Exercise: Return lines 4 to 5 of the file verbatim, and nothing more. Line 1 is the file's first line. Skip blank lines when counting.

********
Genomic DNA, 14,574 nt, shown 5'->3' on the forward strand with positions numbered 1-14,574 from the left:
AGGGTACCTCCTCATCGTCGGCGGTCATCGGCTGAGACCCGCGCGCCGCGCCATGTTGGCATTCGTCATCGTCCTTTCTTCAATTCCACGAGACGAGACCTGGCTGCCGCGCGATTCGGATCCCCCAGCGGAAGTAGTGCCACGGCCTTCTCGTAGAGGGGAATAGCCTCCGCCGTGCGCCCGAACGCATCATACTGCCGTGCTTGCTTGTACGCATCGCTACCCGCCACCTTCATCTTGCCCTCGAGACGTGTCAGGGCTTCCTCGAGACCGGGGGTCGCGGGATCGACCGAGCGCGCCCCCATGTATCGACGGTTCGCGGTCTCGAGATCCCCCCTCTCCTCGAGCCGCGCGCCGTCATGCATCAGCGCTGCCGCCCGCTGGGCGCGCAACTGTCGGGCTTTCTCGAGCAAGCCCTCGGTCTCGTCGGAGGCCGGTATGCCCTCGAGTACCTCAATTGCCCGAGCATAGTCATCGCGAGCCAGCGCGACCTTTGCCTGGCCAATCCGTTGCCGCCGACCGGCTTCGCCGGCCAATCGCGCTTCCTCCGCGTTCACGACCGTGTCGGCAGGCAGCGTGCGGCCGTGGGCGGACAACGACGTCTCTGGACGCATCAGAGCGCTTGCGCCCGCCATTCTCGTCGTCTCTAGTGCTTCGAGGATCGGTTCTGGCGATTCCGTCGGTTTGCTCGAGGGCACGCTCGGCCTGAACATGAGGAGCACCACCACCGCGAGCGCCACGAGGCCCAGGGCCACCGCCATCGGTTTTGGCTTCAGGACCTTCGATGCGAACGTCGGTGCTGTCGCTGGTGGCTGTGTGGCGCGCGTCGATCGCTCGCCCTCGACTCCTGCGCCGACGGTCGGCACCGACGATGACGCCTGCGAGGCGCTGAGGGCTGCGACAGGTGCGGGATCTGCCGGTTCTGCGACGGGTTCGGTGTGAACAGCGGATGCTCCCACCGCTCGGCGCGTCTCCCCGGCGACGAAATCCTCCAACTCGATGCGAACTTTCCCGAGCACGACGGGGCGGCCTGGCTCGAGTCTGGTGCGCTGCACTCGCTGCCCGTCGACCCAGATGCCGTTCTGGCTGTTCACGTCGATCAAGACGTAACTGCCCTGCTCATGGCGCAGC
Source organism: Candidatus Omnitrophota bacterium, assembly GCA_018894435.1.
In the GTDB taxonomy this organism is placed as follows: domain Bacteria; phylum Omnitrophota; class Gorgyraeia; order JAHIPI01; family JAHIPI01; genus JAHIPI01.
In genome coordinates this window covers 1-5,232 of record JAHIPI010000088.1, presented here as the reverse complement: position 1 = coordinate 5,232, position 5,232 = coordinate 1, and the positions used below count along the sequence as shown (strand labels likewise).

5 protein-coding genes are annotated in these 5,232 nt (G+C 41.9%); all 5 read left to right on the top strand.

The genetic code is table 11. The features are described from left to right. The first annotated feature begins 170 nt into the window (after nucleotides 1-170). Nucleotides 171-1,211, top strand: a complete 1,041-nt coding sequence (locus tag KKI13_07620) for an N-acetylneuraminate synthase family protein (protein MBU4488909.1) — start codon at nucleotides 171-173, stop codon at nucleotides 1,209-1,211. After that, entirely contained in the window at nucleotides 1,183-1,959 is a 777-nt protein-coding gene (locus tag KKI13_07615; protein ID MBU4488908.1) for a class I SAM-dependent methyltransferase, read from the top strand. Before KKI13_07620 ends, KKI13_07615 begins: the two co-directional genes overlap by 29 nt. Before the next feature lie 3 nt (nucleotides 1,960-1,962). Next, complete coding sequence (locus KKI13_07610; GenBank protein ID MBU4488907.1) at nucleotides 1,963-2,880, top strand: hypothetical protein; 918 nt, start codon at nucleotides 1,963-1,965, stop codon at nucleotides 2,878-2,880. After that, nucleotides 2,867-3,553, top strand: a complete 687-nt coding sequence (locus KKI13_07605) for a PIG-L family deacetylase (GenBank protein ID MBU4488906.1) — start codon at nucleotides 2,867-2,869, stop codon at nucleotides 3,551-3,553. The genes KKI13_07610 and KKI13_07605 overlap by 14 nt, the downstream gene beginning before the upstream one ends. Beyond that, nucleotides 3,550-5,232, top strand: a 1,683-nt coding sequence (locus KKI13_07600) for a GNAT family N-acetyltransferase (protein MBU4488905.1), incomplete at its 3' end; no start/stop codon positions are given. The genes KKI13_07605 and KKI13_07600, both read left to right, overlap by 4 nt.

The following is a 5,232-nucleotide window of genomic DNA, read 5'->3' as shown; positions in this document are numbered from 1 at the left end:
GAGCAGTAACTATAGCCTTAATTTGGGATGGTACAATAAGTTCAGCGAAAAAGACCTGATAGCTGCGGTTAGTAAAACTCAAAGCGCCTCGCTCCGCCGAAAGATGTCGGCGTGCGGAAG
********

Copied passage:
In the GTDB taxonomy this organism is placed as follows: domain Bacteria; phylum Omnitrophota; class Gorgyraeia; order JAHIPI01; family JAHIPI01; genus JAHIPI01.
In genome coordinates this window covers 1-5,232 of record JAHIPI010000088.1, presented here as the reverse complement: position 1 = coordinate 5,232, position 5,232 = coordinate 1, and the positions used below count along the sequence as shown (strand labels likewise).